As we begin discussing myths about the Connectwise Automate database, we’d like to go on record and say that most of the published information is wrong or misleading. Databases are extremely complex, and most of the existing tuning or maintenance advise is not holistic in nature — it treats symptoms and not the root causes. In this blog post, we’ll explore the top five myths about tuning and maintaining the Automate database. 

Myth 1: The Automate database is too big

This myth is propagated by almost everyone you talk to, from support to other admins to consulting firms. If your server is running poorly they will happily tell you to start chopping out data from certain tables. The cause and effect aren’t 100% false, but the premise is, and sometimes the application is as well.

The premise of a database is that it holds data — if it can’t hold data, then something has gone wrong. It’s worth noting that there are production MySQL databases for other applications that are hundreds of gigabytes in size and hold hundreds of millions of rows that do not have the sorts of issues that Automate does. So, if a database is meant to hold data, and other MySQL databases can hold data orders of magnitude larger than an Automate database, what’s the issue?

The symptoms of slow system performance are caused by inefficient querying of the large tables. The existing database schema as of this time (July 2020) is almost exclusively using single-column indexes. This is an issue since MySQL can only use one index per query in most cases. If you want to search the eventlogs table for rows matching certain event ID’s and belonging to certain computers only one index can be used — so you either get all the event logs for all the computers, or you get every event log with that ID (these are the two dismal “best case” scenarios with the stock indexes). In cases like this, the query optimizer will look at this situation and often determine the fastest way to query the data is to ignore all the indexes and to check each row in the entire table for matches (a full table scan).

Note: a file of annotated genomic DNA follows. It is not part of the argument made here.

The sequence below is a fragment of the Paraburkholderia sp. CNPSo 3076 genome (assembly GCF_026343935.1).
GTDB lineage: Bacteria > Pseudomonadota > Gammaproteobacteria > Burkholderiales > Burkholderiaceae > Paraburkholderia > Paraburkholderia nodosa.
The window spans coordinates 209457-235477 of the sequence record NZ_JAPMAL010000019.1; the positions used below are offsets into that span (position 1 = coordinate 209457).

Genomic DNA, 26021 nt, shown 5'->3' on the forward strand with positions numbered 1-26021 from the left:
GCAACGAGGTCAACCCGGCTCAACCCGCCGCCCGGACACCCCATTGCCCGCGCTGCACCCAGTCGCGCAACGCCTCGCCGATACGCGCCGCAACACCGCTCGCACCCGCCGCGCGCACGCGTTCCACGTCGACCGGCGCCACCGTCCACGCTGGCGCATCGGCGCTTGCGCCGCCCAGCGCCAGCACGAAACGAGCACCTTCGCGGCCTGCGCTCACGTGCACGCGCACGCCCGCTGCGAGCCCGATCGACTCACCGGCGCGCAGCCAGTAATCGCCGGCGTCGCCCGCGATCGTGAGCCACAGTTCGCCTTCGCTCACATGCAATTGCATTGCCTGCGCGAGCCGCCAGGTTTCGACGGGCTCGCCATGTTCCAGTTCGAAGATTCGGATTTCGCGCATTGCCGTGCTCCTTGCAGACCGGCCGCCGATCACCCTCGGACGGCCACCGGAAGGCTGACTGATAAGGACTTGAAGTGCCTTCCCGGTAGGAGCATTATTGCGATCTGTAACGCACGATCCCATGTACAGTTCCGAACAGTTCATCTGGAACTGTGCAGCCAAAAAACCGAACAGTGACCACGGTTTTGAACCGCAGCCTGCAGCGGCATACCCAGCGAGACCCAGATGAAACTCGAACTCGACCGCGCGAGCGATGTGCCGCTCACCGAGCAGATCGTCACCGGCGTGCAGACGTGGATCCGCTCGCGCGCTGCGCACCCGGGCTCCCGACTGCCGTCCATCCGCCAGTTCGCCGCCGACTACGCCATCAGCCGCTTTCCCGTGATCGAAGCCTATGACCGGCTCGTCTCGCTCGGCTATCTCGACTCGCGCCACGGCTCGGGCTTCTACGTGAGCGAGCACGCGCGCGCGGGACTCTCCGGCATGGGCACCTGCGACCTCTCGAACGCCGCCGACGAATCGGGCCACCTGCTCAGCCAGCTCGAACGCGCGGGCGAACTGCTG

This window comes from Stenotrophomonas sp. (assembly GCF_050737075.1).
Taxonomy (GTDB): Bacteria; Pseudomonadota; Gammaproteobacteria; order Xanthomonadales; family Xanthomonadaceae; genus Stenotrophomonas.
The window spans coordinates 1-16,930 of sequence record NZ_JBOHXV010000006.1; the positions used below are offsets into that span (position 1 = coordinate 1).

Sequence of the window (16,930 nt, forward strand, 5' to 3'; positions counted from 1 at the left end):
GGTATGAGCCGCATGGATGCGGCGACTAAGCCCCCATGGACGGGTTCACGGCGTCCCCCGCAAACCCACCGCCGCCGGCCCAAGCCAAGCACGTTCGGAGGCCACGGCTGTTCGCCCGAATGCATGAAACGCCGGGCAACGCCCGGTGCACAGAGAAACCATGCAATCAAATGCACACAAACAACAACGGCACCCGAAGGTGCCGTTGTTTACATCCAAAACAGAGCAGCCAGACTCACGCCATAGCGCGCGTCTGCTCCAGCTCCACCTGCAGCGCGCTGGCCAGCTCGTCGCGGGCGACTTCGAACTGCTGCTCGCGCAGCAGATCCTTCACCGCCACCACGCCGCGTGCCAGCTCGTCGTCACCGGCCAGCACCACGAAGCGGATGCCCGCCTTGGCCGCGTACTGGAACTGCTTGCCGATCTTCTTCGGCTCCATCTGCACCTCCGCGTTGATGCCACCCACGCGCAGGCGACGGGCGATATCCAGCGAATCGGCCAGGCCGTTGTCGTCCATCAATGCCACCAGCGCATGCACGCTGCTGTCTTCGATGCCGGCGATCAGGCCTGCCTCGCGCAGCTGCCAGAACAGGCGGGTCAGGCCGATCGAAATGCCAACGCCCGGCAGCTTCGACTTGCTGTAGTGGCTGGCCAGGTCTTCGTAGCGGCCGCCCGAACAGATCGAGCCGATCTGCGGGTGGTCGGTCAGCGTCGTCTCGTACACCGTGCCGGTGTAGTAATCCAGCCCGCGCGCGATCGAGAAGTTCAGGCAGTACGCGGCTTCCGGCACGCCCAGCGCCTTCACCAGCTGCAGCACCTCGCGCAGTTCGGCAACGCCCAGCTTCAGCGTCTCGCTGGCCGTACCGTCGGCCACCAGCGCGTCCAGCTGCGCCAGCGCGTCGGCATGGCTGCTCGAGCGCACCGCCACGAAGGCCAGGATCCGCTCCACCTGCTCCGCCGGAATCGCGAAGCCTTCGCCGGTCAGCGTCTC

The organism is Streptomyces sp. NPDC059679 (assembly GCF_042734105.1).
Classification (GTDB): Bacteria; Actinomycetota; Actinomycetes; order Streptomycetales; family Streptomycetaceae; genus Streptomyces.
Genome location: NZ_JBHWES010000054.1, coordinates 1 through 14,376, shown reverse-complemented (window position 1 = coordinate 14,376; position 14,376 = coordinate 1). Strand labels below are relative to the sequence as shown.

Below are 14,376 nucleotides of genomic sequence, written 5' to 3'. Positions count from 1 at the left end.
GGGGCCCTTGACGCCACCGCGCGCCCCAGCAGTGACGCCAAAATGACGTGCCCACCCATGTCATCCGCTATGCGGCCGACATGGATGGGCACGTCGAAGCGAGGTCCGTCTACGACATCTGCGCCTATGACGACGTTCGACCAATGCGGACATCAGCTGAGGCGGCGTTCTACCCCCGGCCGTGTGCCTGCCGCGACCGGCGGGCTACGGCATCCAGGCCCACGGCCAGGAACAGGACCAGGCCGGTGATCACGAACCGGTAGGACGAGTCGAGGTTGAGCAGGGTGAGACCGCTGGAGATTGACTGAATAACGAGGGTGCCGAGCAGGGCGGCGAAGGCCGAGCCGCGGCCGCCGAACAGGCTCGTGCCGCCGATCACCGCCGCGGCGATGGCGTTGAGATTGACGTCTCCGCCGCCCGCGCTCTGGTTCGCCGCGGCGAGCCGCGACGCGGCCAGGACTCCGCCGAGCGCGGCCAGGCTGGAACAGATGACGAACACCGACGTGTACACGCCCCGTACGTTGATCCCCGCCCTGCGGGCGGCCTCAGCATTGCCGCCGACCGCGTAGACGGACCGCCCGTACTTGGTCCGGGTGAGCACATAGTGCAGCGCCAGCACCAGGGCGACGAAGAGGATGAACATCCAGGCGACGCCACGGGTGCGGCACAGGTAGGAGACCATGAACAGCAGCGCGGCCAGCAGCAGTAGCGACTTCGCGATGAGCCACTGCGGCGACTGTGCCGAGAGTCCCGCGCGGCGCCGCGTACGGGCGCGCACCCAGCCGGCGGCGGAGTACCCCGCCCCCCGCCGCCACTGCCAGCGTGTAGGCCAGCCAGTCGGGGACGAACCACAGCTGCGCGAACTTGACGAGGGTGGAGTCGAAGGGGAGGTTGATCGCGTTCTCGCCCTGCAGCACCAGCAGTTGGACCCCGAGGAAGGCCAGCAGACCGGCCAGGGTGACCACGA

So, when it comes to full table scans less data is indeed better, and this is the bit of truth to this myth. It is logical after all that if we need to sort through all the data to find what we’re looking for that the less there is to sort through the faster we can do it. However, if there are general stability or performance issues randomly deleting data isn’t the solution.

The answer to the table level performance problem is to create better indexes (compound indexes with multiple columns); deleting data is simply optimizing for full table scans (which is so absurd words fail to describe it).

Here at Automation Theory we’re doing R&D on better indexes for the Automate database, but until that work is done the suggestions we have are two-fold:

  • Use the explain statement when writing custom SQL to catch non-optimal queries
  • Try Database Tuner; it adjusts optimizer settings to prefer the existing indexes and reduce table scans.

Myth 2: The server needs more RAM

Server resources seem to be a common scapegoat for performance issues. Support often will tell you that the database needs more RAM, and some partners in the past have had to add extreme amounts of memory just to prove that their issues stem from something else. It’s very common to see partners with more RAM than data in their servers.

While it’s very true that you need adequate resources, at some point you’ll start to see diminishing returns. The more frustrating point is that, as we describe in our post The MySQL Performance Problem, is that MySQL needs to be given instructions on how to best use these resources (which our plugin Database Tuner does, along with our Database Tuneup service). Blindly throwing resources at the issue won’t help.